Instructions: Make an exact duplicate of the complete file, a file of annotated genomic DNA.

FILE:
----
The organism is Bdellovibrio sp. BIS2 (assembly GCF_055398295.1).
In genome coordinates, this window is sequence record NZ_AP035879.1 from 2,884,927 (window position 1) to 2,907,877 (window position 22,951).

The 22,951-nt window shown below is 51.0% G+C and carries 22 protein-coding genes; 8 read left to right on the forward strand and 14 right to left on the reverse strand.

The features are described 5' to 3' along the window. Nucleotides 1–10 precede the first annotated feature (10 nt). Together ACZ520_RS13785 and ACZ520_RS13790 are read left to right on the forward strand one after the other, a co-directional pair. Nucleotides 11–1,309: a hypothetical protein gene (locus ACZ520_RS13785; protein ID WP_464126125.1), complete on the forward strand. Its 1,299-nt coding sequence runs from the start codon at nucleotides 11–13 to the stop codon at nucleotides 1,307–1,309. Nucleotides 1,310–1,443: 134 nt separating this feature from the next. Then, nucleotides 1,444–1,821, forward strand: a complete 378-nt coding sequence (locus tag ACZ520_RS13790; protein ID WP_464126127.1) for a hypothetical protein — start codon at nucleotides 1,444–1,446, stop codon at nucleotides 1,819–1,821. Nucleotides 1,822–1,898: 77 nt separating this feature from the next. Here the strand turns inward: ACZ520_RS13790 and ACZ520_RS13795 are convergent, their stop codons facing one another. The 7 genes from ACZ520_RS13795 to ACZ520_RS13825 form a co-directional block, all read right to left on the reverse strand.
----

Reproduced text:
The organism is Bdellovibrio sp. BIS2 (assembly GCF_055398295.1).
In genome coordinates, this window is sequence record NZ_AP035879.1 from 2,884,927 (window position 1) to 2,907,877 (window position 22,951).

The 22,951-nt window shown below is 51.0% G+C and carries 22 protein-coding genes; 8 read left to right on the forward strand and 14 right to left on the reverse strand.

The features are described 5' to 3' along the window. Nucleotides 1–10 precede the first annotated feature (10 nt). Together ACZ520_RS13785 and ACZ520_RS13790 are read left to right on the forward strand one after the other, a co-directional pair. Nucleotides 11–1,309: a hypothetical protein gene (locus ACZ520_RS13785; protein ID WP_464126125.1), complete on the forward strand. Its 1,299-nt coding sequence runs from the start codon at nucleotides 11–13 to the stop codon at nucleotides 1,307–1,309. Nucleotides 1,310–1,443: 134 nt separating this feature from the next. Then, nucleotides 1,444–1,821, forward strand: a complete 378-nt coding sequence (locus tag ACZ520_RS13790; protein ID WP_464126127.1) for a hypothetical protein — start codon at nucleotides 1,444–1,446, stop codon at nucleotides 1,819–1,821. Nucleotides 1,822–1,898: 77 nt separating this feature from the next. Here the strand turns inward: ACZ520_RS13790 and ACZ520_RS13795 are convergent, their stop codons facing one another. The 7 genes from ACZ520_RS13795 to ACZ520_RS13825 form a co-directional block, all read right to left on the reverse strand.